Apr 16 2012

The Euro zone crisis: new CRESC paper

Posted by: Nick Shaxson in: Thoughts

Manchester University’s Center for Research on Socio-Cultural Change (CRESC) which has written some of the best analyses of the UK financial sector and its impacts, has issued a useful new Working Paper entitled Deep Stall? The euro zone crisis, banking reform and politics.

I have only read part of it so far, and as with previous CRESC publications it is written in too much of an academic style for my particular tastes, but it is clearly making important arguments. Two big points.

First, it argues that the crisis is not only or mainly about sovereign debt or trade imbalances, but it is also as much a banking crisis arising from issues such as rehypothecation and interconnected bank balance sheets which, in the event of a major disruption, produced an unmanageable financial crisis. Second, it restates their earlier argument about how the inability to reform finance is rooted in the decline of political mobilisation and participation. (Karel Williams, a co-author of the paper, had an article in last Thursday’s Guardian briefly summarising the first argument.)

Among many other things, the paper argues that

The response of European political elites (and media commentators who identify with them) in 2011 was a chorus of demands for incisive leadership which connected high politics with romantic business school or military academy views about how charismatic CEOs and generals can master otherwise intractable events by force of leadership. This, we suggest, looks like nonsense.

The paper makes ten robust proposals for change, some of which pull no punches. Such as these ones:

  • The Basel Accord should be scrapped. Basel is finance theory alchemised, statistically suspect and business model ignorant…
  • Cross-border interconnectedness of bank balance sheets should be severely reduced by setting limits on national banking systems’ cross-border credit exposures and cross-border credit dependence as a percentage of national GDP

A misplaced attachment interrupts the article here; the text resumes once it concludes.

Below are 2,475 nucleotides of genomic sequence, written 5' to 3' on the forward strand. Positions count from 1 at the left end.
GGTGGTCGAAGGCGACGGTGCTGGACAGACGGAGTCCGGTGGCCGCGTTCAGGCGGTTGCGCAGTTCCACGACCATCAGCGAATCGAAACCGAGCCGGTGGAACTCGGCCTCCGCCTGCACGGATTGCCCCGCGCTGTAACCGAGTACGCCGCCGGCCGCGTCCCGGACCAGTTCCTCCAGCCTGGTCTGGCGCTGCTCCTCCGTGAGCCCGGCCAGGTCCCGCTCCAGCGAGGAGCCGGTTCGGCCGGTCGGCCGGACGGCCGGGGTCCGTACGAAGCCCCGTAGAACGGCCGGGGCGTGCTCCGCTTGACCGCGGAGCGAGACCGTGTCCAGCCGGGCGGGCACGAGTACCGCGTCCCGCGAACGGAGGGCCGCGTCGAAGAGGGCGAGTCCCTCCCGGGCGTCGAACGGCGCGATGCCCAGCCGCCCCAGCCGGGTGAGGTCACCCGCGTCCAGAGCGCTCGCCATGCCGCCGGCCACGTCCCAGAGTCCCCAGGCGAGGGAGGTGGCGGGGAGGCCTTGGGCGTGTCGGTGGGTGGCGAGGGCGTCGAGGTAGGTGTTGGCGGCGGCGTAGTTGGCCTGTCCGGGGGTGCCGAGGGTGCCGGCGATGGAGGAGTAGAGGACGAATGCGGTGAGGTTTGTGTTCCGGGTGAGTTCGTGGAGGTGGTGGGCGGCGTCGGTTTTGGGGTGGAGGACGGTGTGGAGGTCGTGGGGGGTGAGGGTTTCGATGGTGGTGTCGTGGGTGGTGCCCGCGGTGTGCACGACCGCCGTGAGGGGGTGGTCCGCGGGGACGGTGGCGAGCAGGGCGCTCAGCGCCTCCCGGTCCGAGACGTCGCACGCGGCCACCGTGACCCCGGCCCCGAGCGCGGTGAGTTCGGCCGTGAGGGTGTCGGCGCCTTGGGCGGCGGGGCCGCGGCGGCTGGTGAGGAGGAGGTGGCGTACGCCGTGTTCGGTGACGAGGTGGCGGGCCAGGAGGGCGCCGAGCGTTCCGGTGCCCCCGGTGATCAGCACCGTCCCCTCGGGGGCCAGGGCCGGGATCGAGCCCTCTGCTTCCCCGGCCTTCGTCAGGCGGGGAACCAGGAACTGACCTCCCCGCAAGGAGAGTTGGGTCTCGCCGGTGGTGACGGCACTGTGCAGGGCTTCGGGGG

• Banks should be split nationally and EU-wide into utility and investment banks. We should go beyond the British Vickers recommendations for ring fencing.
  • Investment banks should not be allowed to do proprietary trading (by rules more fierce than envisaged in Dodd Frank) and their role should be to facilitate funding and investments in specific industries and regions of which they have specialist knowledge.
  • All derivatives should be licenced on a case-by-case basis, all synthetic derivatives should be banned in principle, and new European-wide limits on rehypothecation should be introduced.
  • The highest pay in banking should be capped at €500,000 and annual bonuses should be abolished

As long-term goals, I think that these are excellent ideas. Politically extremely difficult, all of them, but if you  make calls and recommendations only based on what is currently politically feasible, you will have tied your hands before we even start. There are also six proposals for avoiding the capture of knowledge by special interests and expanding debate about what is in the collective interest. An essential idea. I would have to think more about the specific proposals, but some if not all of them look well worthy of attention.

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